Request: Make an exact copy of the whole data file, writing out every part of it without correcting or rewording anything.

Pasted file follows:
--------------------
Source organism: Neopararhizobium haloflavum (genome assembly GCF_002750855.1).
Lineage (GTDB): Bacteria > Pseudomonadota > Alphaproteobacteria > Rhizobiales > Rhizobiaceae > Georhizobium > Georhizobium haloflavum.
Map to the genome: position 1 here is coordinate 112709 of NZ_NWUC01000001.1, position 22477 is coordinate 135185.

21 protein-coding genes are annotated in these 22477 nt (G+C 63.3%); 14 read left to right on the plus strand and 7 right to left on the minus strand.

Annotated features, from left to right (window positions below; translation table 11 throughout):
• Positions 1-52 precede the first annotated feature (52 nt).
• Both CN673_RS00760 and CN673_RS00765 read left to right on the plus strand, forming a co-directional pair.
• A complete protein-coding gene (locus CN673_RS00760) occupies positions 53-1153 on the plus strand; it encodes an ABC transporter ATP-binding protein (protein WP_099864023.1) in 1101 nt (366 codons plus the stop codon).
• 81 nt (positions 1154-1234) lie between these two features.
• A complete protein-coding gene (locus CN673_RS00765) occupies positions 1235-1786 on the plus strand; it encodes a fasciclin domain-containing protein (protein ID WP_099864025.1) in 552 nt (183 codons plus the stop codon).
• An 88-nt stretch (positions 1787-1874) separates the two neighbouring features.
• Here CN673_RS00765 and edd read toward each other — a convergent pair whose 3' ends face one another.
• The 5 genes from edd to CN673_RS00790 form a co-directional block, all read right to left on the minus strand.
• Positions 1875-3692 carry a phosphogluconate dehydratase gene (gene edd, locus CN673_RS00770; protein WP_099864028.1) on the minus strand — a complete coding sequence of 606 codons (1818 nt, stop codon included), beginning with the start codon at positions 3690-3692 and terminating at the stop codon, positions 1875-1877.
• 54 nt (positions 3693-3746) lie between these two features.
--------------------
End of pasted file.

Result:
Source organism: Neopararhizobium haloflavum (genome assembly GCF_002750855.1).
Lineage (GTDB): Bacteria > Pseudomonadota > Alphaproteobacteria > Rhizobiales > Rhizobiaceae > Georhizobium > Georhizobium haloflavum.
Map to the genome: position 1 here is coordinate 112709 of NZ_NWUC01000001.1, position 22477 is coordinate 135185.

21 protein-coding genes are annotated in these 22477 nt (G+C 63.3%); 14 read left to right on the plus strand and 7 right to left on the minus strand.

Annotated features, from left to right (window positions below; translation table 11 throughout):
• Positions 1-52 precede the first annotated feature (52 nt).
• Both CN673_RS00760 and CN673_RS00765 read left to right on the plus strand, forming a co-directional pair.
• A complete protein-coding gene (locus CN673_RS00760) occupies positions 53-1153 on the plus strand; it encodes an ABC transporter ATP-binding protein (protein WP_099864023.1) in 1101 nt (366 codons plus the stop codon).
• 81 nt (positions 1154-1234) lie between these two features.
• A complete protein-coding gene (locus CN673_RS00765) occupies positions 1235-1786 on the plus strand; it encodes a fasciclin domain-containing protein (protein ID WP_099864025.1) in 552 nt (183 codons plus the stop codon).
• An 88-nt stretch (positions 1787-1874) separates the two neighbouring features.
• Here CN673_RS00765 and edd read toward each other — a convergent pair whose 3' ends face one another.
• The 5 genes from edd to CN673_RS00790 form a co-directional block, all read right to left on the minus strand.
• Positions 1875-3692 carry a phosphogluconate dehydratase gene (gene edd, locus CN673_RS00770; protein WP_099864028.1) on the minus strand — a complete coding sequence of 606 codons (1818 nt, stop codon included), beginning with the start codon at positions 3690-3692 and terminating at the stop codon, positions 1875-1877.
• 54 nt (positions 3693-3746) lie between these two features.